I was regularly leading rides for group for and now assisting group 3 rides as well as continuing the commute to/from work as often as possible during the week. I continued to soak up advise from experience club members and tried to implement these into my commuting rides. Various levels of success a long with trial and error lead to a continued level of improvement. It would be seen how far I had come on the bike with a three day visit to the Yorksire Dales, just before a ride London with a mate of mine Harv. It was a good trip lots of hills and they are steep and no suprise lots of rain. So much rain in fact even the locals said it was a lot of rain, one gentleman said “it ain’t rained like t’is round ‘ere for years”. After drying out we knew that our legs would cope with Leith and Box Hill that weekend.
Ride London, the big event was here. Again this was a closed road event on the 2012 Olympic Road Race course, and the goal was to finish the whole course (the weather the previous year had lead to the course being shortened for safety) and to set a good time. I was on the front row of our starting wave and although this is not a race I made the decision to be first of of the Olympic park for our wave. The flag went down and I went for it, and achieved my little challenge, although I doubt anyone else was interested, but I was first into the A12 heading towards central London and the Surrey hills. In the previous wave a multiple world champion and 2 time Olympic Gold Medalist from 2012 was riding with her dad, yes it was Laura Trott. I had the pleasure of meeting her at the registration event on the Friday and said I wonder if I would see her again on the ride. Going through Richmond park I heard a very distinctive laugh (if you have heard Laura laugh then you know what ask mean) which had meant somewhere I had already passed her. I know she was not riding flat out but she want going slow either. I took my opportunity and drafted for a bit. I also managed to have a chat with her about her Rio preparations etc. and I noticed we were moving quite nicely at an average of 22.5mph, slow for Laura but quick for me. I intended to ride with Miss Trott for the rest of the ride as long as I did my turn on the front and all was going well until the first of three punctures. Laura was gone so I was back in the pack. My mate Harv stopped for a chat before we were off again. I admit I did go a bit faster trying to make to hub for some much needed pressure in the front wheel. All in all the work had paid off as I completed the 100 miles in 5h 15m with a nice average speed of 19.1 mph (group 1 pace!).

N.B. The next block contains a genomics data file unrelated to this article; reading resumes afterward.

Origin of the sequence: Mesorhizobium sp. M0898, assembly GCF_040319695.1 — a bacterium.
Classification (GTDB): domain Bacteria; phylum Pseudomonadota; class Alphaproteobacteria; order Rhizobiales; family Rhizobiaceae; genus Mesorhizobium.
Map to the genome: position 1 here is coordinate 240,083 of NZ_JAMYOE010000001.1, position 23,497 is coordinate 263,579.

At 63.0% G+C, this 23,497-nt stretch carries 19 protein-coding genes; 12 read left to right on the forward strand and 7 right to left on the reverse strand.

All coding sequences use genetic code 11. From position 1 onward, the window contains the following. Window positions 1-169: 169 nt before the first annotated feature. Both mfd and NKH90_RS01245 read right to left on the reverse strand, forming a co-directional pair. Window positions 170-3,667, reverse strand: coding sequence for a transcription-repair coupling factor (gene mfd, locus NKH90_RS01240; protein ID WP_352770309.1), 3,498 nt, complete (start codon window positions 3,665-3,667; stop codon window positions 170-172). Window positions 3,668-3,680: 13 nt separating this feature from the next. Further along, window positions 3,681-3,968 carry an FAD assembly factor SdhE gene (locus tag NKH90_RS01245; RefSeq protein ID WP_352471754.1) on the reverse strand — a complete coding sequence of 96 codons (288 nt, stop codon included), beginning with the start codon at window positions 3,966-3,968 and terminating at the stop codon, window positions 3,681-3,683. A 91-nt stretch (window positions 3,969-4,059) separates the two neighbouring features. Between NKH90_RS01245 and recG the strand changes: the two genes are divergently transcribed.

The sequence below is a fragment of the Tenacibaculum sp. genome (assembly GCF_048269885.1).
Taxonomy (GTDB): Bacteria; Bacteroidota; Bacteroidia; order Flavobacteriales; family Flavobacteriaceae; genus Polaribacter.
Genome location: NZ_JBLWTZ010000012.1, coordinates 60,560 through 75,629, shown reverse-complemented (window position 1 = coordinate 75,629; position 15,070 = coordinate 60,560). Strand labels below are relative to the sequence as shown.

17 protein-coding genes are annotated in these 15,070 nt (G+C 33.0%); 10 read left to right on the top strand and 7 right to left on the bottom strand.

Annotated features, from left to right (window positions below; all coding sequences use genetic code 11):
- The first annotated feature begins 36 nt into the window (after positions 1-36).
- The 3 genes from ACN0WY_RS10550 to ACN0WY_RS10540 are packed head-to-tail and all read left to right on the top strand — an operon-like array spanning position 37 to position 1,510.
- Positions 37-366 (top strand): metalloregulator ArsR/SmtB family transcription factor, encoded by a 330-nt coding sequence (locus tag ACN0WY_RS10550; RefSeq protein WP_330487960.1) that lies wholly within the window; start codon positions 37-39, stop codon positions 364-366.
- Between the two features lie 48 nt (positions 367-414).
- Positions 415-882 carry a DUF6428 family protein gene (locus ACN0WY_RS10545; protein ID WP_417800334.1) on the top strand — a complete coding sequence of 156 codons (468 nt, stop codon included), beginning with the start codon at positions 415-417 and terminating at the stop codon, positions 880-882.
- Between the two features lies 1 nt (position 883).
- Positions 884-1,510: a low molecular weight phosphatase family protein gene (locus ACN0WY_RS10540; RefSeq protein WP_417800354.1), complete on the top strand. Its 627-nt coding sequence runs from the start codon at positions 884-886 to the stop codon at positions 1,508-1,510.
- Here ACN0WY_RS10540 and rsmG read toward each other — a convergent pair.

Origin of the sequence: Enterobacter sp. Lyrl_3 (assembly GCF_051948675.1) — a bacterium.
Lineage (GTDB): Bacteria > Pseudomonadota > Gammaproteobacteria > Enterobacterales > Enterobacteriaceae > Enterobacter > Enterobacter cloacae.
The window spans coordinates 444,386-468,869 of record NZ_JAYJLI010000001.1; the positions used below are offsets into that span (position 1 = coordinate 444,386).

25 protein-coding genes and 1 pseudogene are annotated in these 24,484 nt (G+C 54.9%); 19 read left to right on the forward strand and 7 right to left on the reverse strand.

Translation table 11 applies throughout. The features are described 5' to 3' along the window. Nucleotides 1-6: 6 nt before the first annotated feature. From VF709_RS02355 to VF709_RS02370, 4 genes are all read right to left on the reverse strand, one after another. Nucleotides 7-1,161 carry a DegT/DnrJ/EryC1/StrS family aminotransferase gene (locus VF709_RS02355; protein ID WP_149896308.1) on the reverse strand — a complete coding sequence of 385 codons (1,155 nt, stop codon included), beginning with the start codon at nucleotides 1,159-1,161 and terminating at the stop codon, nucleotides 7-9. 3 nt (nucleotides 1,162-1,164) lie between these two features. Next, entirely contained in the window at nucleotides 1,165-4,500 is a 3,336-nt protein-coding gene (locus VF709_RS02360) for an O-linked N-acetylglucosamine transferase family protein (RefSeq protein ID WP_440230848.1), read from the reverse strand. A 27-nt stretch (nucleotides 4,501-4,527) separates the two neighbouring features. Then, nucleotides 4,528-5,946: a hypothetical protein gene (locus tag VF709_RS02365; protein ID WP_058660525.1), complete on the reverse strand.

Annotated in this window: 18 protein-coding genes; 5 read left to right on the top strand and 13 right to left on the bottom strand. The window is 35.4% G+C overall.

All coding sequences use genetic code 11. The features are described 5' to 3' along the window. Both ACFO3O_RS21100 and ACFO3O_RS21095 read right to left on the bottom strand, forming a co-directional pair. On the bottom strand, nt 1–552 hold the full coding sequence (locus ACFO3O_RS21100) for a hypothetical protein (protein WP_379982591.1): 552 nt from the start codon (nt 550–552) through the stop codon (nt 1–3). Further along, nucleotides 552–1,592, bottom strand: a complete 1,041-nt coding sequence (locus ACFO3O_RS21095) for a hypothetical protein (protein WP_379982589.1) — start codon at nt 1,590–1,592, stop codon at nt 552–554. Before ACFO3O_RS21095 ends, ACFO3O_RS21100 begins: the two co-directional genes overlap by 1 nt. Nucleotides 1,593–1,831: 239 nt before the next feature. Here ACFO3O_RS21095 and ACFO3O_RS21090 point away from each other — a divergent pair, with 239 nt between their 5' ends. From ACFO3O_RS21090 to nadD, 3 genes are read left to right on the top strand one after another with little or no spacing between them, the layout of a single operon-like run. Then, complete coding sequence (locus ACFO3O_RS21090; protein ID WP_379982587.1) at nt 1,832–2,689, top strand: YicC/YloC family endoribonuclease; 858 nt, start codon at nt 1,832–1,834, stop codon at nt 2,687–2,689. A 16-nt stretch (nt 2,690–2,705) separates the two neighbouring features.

The club entered a local charity sportive instead of running club rides one Sunday morning and we all joined in. My aim was to see how long I could stay with some of the sesioned club cyclists, and before long we had a large group, of about 30 riders, a mixture of club members and other cyclists. As the ride went on and the pace remained high (19-20mph) the group gradually got smaller. At 36 miles (of 50) I was starting to feel the pressure, but made a big effort not to be dropped and complete the ride with the remaining club members. At 41 miles I had dug deep but knew that I was going to finishwith the others and I did in 2h 32m. I reminder saying to Russ, that maybe he was right after all and I would be in group 2 by September. He was right as when the ride leader plan for Septmeber was emailed to us, there I was assisting group 2 at the end of the month.
Leading the two’s was never a plan but on 27th September, the date I was supposed to be assisting this group there I was leading the ride. It was also my first group two ride, so added responsibility, and despite a few wrong turns everyone enjoyed the ride and we got back safely. Over a post cycle coffee, I took a moment to review my first seven months with a cycling club, what a journey. The following weekend was a challenge to ride the Trough of Bowland, which I have to say was very, no extremely enjoyable on and off the bike, but the climbing was harder than the trip to the Dales a few months before. One minute you are climbing at 5mph and then descending at 40+mph for three hours (moving time). However can’t wait to go back.
So my first seven months as a member of my local cycling club has been fun, exciting, full of challenges and the opportunity to meet many like minded people, as well as my cycling ability/fitness come on in leaps and bounds. Just the motivation required for a good winter training set and to be ready for the start of 2016!
Below is a graph I have used to track my fitness and to see my improvement.
The worlds best endure a TT as part of the grand tours and other big stage races on the World Tour, they are part of many of not all national championships and many clubs run those own club 10 or something similar. The local Triathlon club to me is no exception. As a cycling club we are more than involved as many Tri members are cycle club members too. Yesterday evening I turned out for my first TT, hoping not to make a complete fool of myself.